A businessman is suing the Church of Scientology for hundreds of thousands of pounds, claiming that he lost his girlfriend and business after she became indoctrinated by the controversial self-styled church.
David Craig, who at one time joined the Scientologists, claims that he was persuaded to pay out more than £170,000 to the "spiritual cult" after his partner, Irina Glaser, was recruited by Scientologists. When, however, Mr Craig threatened to fight for custody of their infant son, he claims that Scientologists told him he would be expelled if he did not use their own judicial system to determine the case. The Scientologists did not wish to use what they referred to as "wog courts" (a derogatory term for the mainstream legal system), according to court documents seen by The Independent on Sunday.
The 48-year-old, from Lyndhurst, Hampshire, eventually left the church in 2004, according to court papers. Now his impending High Court case threatens to expose the inner workings of the notoriously secretive organisation. Last week an Australian senator labelled Scientology a "criminal organisation", and Prime Minister Kevin Rudd hinted at his support for an inquiry into the organisation when he said: "I share some of those concerns."
In France, Scientology is currently embroiled in a landmark case where it has been accused of ruining lives and illegally prescribing drugs. The German government has recently moved to ban the organisation.
Founded by the science fiction writer L Ron Hubbard in 1954, Scientology now claims millions of supporters across the world, with the Hollywood stars Tom Cruise and John Travolta among famous devotees. Scientologists, who believe humans are descended from a race of aliens, claim that they can purify the human mind through a process called "auditing" or counselling.
Mr Craig claims that Ms Glaser joined the Scientologists after she attended a psychic fair in December 1999. Ms Glaser, who allegedly had "mental health issues", was attracted by the organisation's claim that it could cure all mental illnesses and that conventional psychiatry did not work. For several days afterwards the pair were allegedly "inundated" with calls from the Scientology mission in Poole, Dorset, in order to "encourage them to join the cult". In January 2000 the couple attended the mission and, after a "personal efficiency test", were told that auditing would rid Ms Glaser of her illness. She then "followed their advice and instruction", giving up her medication and undertaking a series of expensive courses. During 2001 she "immersed" herself in the organisation, eventually joining the staff at its East Grinstead headquarters in Sussex. She cut off almost anyone she was unable to persuade to join the church.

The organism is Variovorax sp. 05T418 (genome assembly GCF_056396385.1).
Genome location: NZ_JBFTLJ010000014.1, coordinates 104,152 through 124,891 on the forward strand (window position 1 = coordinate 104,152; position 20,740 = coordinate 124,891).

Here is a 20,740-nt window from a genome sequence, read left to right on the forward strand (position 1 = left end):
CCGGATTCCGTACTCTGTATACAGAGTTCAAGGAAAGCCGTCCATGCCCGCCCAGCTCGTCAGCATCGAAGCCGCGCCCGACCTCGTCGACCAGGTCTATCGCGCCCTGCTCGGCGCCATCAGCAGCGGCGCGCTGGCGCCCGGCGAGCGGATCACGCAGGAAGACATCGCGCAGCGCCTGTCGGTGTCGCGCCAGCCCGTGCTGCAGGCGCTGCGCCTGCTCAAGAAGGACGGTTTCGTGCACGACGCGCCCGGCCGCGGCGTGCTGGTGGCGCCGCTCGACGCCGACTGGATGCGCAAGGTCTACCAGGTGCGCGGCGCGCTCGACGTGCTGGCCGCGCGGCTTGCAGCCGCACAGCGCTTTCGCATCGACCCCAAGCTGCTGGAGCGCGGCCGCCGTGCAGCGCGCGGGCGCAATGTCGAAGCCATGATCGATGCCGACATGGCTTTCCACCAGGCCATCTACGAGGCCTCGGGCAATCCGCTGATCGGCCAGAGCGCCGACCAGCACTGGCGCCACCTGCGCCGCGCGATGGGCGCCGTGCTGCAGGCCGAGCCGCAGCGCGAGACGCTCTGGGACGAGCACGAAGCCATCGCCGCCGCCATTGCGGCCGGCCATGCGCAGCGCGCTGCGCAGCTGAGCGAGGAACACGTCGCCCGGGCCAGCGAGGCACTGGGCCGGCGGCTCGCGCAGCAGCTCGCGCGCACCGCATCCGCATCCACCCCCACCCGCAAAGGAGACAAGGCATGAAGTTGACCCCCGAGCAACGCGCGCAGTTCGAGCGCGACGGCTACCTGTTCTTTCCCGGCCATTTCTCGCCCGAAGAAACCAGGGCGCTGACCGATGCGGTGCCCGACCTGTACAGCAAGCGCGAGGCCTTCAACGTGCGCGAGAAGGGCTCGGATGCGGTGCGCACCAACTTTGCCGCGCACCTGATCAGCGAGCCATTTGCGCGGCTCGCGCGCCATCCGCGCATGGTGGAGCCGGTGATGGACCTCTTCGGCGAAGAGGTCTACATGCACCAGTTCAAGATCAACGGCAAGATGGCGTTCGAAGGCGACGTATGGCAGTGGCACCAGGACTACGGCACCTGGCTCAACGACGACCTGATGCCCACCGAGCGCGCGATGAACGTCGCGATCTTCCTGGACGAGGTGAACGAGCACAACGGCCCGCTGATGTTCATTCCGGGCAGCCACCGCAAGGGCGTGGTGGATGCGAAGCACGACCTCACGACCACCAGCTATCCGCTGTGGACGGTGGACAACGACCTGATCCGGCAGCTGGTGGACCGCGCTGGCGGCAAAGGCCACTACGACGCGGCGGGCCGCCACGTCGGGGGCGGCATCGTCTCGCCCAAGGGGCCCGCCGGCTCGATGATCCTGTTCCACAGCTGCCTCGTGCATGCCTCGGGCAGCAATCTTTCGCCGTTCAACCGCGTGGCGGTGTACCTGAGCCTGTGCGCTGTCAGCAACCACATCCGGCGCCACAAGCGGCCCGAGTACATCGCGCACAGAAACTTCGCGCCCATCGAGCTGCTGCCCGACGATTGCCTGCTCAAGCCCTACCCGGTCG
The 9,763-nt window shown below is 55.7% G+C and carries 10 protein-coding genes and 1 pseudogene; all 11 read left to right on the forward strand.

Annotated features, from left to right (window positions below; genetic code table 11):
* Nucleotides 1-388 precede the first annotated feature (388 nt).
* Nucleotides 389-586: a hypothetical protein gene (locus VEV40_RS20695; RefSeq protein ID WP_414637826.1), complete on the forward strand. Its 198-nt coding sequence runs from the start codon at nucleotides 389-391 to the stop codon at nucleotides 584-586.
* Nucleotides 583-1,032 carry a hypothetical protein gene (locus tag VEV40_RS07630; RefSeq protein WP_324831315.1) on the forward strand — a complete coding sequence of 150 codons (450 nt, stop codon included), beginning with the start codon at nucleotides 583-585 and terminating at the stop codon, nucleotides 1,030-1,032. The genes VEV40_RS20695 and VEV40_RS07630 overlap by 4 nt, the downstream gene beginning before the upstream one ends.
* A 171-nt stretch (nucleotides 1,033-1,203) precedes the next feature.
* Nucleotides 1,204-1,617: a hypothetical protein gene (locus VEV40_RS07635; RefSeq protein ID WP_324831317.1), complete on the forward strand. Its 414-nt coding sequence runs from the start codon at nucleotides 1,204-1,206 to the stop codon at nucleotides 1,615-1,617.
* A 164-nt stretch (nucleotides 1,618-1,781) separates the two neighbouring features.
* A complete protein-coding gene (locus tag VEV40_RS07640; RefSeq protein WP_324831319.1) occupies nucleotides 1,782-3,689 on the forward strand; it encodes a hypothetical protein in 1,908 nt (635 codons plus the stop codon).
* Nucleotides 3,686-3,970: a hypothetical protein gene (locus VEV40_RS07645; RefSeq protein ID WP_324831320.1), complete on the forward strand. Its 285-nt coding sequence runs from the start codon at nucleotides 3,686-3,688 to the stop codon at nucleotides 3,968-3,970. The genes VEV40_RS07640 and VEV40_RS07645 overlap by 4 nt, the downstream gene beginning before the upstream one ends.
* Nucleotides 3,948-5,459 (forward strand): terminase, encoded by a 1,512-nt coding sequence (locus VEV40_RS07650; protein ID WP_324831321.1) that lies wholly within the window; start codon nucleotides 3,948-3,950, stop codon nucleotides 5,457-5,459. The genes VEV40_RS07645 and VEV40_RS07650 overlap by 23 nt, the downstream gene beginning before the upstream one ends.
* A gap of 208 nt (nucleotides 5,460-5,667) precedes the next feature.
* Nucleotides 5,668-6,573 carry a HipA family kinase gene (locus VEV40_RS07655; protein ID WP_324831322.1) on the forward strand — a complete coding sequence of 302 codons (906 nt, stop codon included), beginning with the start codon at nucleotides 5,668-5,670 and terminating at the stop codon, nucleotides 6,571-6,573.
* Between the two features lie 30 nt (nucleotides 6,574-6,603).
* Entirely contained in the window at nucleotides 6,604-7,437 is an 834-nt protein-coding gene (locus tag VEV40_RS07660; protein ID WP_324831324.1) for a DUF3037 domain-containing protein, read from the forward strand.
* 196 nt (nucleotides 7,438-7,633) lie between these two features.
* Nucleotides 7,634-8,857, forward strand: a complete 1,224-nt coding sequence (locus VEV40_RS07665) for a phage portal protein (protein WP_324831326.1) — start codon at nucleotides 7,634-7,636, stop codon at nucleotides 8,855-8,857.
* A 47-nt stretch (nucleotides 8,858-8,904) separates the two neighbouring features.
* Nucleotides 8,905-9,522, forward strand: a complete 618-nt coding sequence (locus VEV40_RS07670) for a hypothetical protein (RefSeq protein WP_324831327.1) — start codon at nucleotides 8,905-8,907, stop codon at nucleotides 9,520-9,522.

Mr Craig says he was "persuaded to give substantial sums of money to the cult" during 2001 and 2002 for Ms Glaser's treatment, his own auditing and the "work of the cult". But when he became "more concerned about the conduct of Irina Glaser" he told Scientologists at the Poole mission that he was prepared to go to court to fight for custody of their six-year-old son. Mr Craig was told by the Scientologists that he should use "the cult's own 'court'", the claim states.
After leaving the church in 2004, Mr Craig was told that he was expelled from the organisation because he had involved it in court hearings about his son. It is understood the boy now lives with his father. Mr Craig, who declined to comment, is claiming compensation for the loss of earnings and also the loss of his business. The church had told him not to challenge the loss of his business franchises in 2002, which he claims were worth £750,000. He is also claiming for legal fees.
The businessman claims that while he was "under the actual undue influence" of the church he also paid out £170,000 in fees and donations. Although £30,000 of this was repaid by the church, according to the court papers, he is now demanding the balance of £140,000.
Ms Glaser is believed to be a member of the church still. No date has yet been set for the full hearing. Mr Craig's solicitor, Clare Kirby, declined to comment.
A Church of Scientology spokeswoman said yesterday: "It is a nuisance, because it attempts to reopen something which was fully resolved in 2007. As far as we are concerned, it is in breach of the agreement Mr Craig made then. At a time when our church is enjoying unprecedented growth it is not unexpected that some disgruntled or self-serving individuals might seek to profit from our expansion, or for other reasons try to cause disruption."Reuse content